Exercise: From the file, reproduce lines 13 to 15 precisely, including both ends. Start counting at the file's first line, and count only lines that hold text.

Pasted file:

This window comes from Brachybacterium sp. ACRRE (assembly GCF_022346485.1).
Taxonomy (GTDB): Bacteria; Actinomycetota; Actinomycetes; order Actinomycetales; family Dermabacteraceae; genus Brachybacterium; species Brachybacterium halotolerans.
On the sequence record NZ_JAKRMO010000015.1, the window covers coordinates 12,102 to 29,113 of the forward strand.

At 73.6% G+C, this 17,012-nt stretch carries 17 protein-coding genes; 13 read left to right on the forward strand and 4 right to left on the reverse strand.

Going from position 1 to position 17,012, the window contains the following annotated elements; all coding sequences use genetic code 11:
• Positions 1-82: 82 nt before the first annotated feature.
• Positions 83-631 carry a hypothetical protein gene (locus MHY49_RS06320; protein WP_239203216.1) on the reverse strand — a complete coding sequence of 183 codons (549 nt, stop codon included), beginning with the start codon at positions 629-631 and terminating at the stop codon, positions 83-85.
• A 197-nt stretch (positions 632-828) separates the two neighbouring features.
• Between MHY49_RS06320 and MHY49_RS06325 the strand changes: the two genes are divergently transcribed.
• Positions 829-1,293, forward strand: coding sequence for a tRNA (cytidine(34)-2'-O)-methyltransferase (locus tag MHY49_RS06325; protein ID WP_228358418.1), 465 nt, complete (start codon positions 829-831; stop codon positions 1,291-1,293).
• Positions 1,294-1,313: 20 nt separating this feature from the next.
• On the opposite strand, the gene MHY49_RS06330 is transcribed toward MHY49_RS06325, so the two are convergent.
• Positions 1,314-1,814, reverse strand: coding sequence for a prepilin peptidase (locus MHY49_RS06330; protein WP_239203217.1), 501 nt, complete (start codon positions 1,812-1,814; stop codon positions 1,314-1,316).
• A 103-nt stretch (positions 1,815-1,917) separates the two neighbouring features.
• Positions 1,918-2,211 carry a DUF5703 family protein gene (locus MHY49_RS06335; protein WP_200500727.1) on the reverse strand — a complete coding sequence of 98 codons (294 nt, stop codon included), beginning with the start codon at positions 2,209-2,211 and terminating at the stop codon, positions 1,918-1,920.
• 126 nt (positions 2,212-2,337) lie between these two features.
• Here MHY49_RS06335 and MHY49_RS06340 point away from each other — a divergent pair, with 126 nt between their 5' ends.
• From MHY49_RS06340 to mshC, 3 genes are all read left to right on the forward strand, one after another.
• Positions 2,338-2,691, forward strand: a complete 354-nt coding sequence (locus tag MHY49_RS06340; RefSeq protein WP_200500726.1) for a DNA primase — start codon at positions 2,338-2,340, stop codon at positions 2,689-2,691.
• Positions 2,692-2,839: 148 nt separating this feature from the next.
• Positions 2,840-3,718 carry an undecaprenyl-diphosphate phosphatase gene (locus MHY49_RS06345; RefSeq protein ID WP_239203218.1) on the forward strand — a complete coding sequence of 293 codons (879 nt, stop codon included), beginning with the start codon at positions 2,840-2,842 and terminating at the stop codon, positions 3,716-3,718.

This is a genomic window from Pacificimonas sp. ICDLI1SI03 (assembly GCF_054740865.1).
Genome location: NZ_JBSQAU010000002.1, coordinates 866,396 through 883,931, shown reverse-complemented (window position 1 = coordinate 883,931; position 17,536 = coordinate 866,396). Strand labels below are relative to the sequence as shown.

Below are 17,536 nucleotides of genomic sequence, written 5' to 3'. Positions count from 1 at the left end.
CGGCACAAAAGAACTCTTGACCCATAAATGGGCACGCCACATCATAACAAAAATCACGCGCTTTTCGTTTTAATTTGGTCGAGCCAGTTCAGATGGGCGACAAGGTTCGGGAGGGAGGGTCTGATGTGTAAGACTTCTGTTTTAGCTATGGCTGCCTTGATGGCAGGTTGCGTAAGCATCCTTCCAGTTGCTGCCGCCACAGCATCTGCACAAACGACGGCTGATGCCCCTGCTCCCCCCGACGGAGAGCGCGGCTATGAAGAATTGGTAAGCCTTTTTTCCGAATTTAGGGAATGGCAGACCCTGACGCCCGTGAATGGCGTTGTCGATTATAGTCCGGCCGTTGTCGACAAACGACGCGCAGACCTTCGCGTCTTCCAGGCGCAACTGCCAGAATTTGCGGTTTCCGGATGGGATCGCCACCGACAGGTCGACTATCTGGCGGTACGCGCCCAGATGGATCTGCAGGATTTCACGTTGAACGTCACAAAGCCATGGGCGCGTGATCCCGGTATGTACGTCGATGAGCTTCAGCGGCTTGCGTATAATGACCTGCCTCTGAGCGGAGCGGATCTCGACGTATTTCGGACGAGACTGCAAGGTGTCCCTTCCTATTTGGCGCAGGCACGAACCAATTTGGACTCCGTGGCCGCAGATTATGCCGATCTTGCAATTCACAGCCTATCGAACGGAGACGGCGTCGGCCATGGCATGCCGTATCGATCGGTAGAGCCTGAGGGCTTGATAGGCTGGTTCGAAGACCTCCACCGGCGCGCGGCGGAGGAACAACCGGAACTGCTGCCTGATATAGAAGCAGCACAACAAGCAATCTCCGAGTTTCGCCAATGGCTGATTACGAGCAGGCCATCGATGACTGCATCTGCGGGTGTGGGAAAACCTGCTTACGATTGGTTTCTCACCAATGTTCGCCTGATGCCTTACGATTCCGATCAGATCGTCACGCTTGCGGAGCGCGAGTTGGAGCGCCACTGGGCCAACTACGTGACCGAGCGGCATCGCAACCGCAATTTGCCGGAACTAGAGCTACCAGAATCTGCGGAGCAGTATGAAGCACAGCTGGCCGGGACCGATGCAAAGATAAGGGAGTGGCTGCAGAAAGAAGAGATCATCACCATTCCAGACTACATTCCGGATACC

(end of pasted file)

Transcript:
• Positions 1,314-1,814, reverse strand: coding sequence for a prepilin peptidase (locus MHY49_RS06330; protein WP_239203217.1), 501 nt, complete (start codon positions 1,812-1,814; stop codon positions 1,314-1,316).
• A 103-nt stretch (positions 1,815-1,917) separates the two neighbouring features.
• Positions 1,918-2,211 carry a DUF5703 family protein gene (locus MHY49_RS06335; protein WP_200500727.1) on the reverse strand — a complete coding sequence of 98 codons (294 nt, stop codon included), beginning with the start codon at positions 2,209-2,211 and terminating at the stop codon, positions 1,918-1,920.